Monday, June 22, 2009


Or At Least Like Zurito

be as Manuel
in Hemingway's The Undefeated

"Few men realize that their life, the very essence of their character, their capabilities and audacities, are only the expression of their belief in the safety of their surroundings. The courage, the composure, the confidence; the emotions and principles; every great and every insignificant thought belongs not to the individual but to the crowd; to the crowd that believes blindly in the irresistible force of its institutions and of its morals, in the power of its police and of its opinion."

---Joseph Conrad.

Monday, June 15, 2009

The Law In New Jersey

Recently here in south Jersey a state trooper (NJ State Police Officer) was acquitted in a jury trial after he ran a stop sign at 70-75 mph at night on a small New Jersey backroad in pursuit of an alleged speeder, and without his flashing lights or siren on. He rammed into a minivan killing two teenage girls (driver and passenger) age 19 and 17. The jury, acting on what the judge had noted constitutes a criminal act under these circumstances (as, apparently, it does in many other States as well), voted unanimously for acquittal, because a police officer in pusuit should not engage a siren or flashing lights until the gap between the speeder and the officer in pursuit is being closed. He claimed not to have seen the stop sign. The state trooper had to pay several hundred dollars in fines and court costs, and his attorney is now asking that he receives all of his back pay for two years prior to the trial after his suspension, and also that he be reinstated as a state policeman.

There was a civil suit settled out of court compensating the family in the amount of 2 million from State police funds paid by taxpayers.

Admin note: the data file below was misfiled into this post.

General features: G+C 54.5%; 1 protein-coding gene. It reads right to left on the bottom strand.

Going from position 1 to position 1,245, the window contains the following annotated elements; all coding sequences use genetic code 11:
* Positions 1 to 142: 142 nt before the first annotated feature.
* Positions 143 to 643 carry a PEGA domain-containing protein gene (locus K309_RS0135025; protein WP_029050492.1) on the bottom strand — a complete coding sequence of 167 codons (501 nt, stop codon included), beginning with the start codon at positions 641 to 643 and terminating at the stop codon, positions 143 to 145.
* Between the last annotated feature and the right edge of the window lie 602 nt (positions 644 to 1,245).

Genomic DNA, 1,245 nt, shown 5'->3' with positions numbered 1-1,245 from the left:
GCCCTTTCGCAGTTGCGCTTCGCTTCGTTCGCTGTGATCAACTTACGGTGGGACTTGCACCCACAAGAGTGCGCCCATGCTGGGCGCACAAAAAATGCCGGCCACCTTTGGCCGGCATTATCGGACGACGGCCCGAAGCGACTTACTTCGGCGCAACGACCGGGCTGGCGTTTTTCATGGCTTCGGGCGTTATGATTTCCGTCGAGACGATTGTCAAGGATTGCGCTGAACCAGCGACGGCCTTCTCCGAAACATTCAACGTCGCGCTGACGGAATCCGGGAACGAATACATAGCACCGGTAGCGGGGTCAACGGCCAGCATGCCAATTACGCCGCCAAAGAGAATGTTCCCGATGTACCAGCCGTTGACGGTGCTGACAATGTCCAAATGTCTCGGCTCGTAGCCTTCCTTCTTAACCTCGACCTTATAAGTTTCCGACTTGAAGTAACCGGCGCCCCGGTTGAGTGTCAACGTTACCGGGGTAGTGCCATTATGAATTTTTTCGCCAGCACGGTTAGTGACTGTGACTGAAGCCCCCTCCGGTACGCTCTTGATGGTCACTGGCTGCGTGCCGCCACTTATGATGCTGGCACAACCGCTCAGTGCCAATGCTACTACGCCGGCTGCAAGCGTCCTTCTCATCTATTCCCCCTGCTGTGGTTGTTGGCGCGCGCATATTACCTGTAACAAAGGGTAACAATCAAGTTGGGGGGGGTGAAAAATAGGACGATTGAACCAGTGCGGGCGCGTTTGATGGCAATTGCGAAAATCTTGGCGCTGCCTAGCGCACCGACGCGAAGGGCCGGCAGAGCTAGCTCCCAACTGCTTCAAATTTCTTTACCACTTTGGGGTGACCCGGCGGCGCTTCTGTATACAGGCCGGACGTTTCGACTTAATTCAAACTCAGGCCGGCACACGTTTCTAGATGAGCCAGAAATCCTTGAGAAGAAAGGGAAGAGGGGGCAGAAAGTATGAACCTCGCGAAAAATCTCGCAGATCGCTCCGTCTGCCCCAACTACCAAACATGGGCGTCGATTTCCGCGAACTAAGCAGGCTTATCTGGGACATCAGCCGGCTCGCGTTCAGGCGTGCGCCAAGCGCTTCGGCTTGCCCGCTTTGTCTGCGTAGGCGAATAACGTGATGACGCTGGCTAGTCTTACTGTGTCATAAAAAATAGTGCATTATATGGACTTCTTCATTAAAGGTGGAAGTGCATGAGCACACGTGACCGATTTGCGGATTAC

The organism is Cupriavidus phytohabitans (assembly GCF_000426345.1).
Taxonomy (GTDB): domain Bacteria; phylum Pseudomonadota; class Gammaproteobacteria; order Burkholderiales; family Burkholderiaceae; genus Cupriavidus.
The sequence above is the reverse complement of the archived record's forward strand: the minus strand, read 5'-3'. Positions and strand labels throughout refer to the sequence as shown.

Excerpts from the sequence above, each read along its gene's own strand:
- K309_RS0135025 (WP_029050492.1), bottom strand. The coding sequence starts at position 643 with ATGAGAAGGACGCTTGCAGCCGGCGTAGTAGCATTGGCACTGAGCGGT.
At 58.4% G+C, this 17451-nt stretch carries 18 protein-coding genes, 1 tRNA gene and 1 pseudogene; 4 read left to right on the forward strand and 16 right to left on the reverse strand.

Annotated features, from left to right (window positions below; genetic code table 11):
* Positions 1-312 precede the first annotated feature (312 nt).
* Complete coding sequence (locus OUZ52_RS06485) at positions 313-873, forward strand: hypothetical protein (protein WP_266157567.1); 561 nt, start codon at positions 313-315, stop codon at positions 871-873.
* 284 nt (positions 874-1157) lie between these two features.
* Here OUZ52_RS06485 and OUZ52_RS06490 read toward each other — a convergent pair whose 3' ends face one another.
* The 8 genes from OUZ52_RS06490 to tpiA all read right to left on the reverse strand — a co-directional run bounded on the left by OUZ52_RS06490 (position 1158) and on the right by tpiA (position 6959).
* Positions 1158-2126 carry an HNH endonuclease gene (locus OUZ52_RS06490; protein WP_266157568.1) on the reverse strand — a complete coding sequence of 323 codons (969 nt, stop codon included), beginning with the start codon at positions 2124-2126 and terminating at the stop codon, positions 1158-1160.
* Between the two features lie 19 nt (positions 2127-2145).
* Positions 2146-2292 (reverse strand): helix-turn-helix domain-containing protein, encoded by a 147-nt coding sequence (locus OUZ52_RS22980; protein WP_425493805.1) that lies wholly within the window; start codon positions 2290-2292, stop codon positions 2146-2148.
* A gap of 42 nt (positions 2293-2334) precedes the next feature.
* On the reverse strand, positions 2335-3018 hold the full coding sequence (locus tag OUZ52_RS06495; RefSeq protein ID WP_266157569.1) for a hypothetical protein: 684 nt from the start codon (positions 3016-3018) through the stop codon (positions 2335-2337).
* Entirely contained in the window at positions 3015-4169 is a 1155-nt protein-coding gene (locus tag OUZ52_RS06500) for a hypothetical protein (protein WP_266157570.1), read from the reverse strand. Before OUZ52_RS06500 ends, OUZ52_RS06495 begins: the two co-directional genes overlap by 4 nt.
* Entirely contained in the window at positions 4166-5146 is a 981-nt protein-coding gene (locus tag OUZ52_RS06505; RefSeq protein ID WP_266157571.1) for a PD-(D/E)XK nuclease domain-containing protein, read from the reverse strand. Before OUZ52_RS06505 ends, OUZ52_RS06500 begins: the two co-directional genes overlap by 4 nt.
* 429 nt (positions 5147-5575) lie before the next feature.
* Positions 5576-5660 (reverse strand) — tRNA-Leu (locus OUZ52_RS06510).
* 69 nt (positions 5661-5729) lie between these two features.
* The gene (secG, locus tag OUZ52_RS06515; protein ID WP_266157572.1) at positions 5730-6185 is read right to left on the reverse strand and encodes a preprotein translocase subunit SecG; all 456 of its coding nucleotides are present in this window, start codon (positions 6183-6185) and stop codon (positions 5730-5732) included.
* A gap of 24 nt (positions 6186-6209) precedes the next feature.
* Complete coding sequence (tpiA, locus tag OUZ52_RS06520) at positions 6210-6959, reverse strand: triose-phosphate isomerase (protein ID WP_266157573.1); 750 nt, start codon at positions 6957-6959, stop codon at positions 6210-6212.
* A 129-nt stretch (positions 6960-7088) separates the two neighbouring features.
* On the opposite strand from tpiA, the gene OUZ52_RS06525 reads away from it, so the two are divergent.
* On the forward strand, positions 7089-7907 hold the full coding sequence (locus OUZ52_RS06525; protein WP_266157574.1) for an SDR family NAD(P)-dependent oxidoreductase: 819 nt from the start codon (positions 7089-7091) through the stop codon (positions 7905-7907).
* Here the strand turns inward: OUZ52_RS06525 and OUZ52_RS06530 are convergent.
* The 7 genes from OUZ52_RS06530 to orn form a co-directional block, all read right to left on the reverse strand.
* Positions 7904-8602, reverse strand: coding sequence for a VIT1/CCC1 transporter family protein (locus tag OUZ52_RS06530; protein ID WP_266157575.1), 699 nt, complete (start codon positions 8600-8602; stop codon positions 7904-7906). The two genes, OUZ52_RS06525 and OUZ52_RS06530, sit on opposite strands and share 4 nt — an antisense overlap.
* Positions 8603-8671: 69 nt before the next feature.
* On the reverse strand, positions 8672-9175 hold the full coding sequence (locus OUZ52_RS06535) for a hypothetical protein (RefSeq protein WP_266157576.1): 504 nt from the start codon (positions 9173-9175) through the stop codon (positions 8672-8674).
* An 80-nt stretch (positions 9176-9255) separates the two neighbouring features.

The local papers reported the daily presence of contingents of state police officers present in the courtroom during the trial, but no news sources speculated as to whether this phalanx had any effect on prosecutor, judge, or jury.

(addendum, June 19th: Just in case anyone doubts that NJ is, covertly, a police state, Trooper Higbee has been reinstated at full pay - $67,000 a year, and will undergo firearms proficiency testing before being re-posted.)

Friday, June 12, 2009

Kamala Das

I first came across her work in the "Poetry of India" special issue (#10, 1968) of Allen De Loach's INTREPID. This particular issue was guest edited by Carl Weissner.

There are 2 hyperlinks on Silliman's Blog (June 12th) to pieces written of her: A respectful N.Y. Times obituary by Margalit Fox (June 9th), and a warm personal tribute by Pritish Nandy, whose poetry also appeared in INTREPID (#10). Kamala Das has several YouTube videos, and there is a sensitive essay @ (June 13th), in their "obituaries" section. She converted to Islam at age 65 in 1999 and took the name of Kamala Suraiya.

Born in Kerala to a Nayar family, she wrote initially in Malayalan. Here are 2 excerpts from early poems written in English by her in that issue.

from "Convicts"

There was a time when our lusts were